Prime Minister Justin Trudeau has announced that the federal government is planning on releasing an economic and fiscal “snapshot” to Canadians next month.
During a routine press conference outside of Rideau Cottage in Ottawa, the prime minister said that a glimpse of the federal government’s finances will be presented in the House of Commons on July 8.
“This will give Canadians a picture of where our economy is right now, how our response compares to that of other countries and what we can expect for the months to come,” said Trudeau.
The Liberals were supposed to deliver a full budget for 2020 in March but postponed it indefinitely when the COVID-19 pandemic struck.
Since the start of the pandemic, the government has invested in aid programs, subsidies, grants, product development, and research in an effort to help Canada navigate these “unprecedented times.” Now, Canadians will get a chance to learn more about how these costs have impacted the country’s fiscal standing.
During Wednesday’s announcement, the prime minister said that when taken together, all the steps implemented during COVID-19 are “the largest economic measures in our lifetime.”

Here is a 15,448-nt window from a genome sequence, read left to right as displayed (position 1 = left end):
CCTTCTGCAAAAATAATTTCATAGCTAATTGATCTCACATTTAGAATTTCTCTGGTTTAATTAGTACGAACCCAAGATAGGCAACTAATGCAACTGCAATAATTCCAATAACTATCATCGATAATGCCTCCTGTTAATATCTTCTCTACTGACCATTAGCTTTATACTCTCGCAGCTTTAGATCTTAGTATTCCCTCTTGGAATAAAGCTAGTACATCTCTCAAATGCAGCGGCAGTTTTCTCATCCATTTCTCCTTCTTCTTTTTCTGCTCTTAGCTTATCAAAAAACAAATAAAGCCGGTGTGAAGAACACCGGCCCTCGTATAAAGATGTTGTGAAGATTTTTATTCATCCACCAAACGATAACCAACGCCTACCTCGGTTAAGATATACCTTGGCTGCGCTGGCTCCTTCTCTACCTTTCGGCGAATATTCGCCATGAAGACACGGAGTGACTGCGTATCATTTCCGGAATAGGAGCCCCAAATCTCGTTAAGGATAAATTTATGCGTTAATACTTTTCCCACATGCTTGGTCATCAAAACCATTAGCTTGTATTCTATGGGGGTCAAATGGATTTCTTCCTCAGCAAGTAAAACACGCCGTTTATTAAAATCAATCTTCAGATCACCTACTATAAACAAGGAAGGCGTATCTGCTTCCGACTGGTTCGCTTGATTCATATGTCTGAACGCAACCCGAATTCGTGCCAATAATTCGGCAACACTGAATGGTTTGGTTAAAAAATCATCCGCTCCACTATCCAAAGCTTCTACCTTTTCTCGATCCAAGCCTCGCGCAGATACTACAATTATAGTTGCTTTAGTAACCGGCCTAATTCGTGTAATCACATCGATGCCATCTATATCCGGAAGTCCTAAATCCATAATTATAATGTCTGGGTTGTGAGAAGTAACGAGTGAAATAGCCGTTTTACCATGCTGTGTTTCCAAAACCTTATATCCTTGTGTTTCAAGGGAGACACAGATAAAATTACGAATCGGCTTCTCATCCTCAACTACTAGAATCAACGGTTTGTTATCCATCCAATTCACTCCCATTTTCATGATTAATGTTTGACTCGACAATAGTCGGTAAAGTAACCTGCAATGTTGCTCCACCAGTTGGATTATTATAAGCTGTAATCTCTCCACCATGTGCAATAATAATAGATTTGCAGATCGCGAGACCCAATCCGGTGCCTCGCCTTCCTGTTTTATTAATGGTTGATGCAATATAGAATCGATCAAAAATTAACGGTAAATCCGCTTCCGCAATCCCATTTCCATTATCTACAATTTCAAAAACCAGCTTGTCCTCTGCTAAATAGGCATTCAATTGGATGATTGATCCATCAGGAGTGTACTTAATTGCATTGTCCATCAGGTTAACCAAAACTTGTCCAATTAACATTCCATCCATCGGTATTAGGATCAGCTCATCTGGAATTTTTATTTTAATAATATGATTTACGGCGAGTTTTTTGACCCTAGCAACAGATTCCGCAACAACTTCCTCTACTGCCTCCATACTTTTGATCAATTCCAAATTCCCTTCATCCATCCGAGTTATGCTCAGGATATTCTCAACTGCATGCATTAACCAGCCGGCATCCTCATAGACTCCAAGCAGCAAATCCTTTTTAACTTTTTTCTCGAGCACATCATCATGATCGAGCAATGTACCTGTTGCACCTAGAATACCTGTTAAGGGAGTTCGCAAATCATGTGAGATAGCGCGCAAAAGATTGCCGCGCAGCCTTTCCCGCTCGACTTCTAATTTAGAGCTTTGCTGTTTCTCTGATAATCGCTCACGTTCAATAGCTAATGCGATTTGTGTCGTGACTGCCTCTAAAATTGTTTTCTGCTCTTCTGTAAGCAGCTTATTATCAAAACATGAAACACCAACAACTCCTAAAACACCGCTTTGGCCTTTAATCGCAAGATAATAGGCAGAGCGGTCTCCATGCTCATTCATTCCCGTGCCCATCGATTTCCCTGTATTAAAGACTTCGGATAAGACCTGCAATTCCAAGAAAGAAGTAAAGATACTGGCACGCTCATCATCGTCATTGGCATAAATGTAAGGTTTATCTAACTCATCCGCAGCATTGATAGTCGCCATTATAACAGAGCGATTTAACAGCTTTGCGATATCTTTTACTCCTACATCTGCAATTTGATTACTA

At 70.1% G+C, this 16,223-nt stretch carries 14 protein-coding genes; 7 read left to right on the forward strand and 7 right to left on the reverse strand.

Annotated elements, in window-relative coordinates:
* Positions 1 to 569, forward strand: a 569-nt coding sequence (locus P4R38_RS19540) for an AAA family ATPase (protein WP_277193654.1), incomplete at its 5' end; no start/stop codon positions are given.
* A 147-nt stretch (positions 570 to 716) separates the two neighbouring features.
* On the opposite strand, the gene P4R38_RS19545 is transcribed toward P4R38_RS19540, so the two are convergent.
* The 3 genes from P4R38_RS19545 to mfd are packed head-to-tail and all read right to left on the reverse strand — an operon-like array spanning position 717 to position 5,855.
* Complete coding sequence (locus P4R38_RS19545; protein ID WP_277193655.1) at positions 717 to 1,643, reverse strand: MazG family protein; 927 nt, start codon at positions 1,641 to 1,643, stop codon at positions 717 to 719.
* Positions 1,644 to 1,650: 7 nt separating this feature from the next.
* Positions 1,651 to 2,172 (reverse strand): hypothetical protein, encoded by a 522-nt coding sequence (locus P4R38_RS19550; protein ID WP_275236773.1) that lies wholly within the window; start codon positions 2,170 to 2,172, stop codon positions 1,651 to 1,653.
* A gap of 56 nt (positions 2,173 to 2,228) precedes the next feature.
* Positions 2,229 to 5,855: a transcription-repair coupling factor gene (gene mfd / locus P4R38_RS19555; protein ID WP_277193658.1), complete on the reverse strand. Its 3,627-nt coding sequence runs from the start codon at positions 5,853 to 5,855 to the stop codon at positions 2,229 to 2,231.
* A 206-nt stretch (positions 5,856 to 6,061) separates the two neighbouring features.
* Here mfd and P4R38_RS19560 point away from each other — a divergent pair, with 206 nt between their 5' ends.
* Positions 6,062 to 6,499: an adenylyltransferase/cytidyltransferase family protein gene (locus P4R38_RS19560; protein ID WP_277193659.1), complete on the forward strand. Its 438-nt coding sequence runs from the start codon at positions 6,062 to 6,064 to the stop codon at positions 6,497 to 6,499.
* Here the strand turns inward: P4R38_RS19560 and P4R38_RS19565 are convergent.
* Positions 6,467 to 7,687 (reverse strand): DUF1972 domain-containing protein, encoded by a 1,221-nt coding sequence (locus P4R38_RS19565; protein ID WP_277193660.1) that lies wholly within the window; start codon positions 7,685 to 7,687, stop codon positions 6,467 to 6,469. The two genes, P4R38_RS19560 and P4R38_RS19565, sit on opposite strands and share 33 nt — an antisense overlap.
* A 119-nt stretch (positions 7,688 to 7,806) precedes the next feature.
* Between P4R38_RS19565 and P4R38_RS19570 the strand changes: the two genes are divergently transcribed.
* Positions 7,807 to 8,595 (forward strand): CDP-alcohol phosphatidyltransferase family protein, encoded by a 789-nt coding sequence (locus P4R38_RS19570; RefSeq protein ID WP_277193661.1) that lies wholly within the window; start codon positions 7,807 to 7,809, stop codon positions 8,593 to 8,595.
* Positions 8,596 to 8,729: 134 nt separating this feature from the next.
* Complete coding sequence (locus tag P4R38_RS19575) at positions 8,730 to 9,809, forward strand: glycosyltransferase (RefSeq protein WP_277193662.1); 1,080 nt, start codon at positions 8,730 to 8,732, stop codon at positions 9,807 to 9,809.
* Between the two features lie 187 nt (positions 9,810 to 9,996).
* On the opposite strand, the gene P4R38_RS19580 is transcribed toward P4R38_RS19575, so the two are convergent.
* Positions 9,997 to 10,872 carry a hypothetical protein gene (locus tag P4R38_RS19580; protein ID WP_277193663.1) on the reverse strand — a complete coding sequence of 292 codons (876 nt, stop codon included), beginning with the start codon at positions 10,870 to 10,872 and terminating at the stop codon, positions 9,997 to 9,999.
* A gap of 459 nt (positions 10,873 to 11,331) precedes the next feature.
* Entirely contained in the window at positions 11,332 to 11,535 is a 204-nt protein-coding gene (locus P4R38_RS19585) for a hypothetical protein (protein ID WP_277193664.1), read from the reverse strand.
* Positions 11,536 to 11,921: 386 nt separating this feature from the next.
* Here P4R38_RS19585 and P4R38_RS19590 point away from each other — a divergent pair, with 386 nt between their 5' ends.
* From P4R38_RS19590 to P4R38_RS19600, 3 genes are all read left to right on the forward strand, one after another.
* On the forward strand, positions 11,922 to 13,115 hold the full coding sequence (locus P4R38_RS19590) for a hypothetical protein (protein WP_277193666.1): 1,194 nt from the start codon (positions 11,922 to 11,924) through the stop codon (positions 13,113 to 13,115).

Revenues have plunged and expenses have soared as millions of workers stopped earning incomes, workplaces were shut down and citizens started collecting benefits instead.
That has sent estimates of the federal deficit into orbit, around $250 billion or more.
Although a snapshot will be provided on July 8, Trudeau has said uncertainty from the pandemic makes meaningful forecasts impossible.
Trudeau emphasized the idea this snapshot will be different than a full update because he feels that the government is unable to predict long-term financial impacts at this moment in time.
“An economic and fiscal update would be unrealistic right now because it automatically includes projections for one year, three years, five years ahead of time, which we couldn’t make any responsible predictions about.”
Trudeau added that next month’s snapshot will be more focused on where the country is right now and will include estimates for the coming months.
Earlier this week, Trudeau announced the extension of the federal government’s signature benefit, the Canada Emergency Response Benefit, for another eight weeks.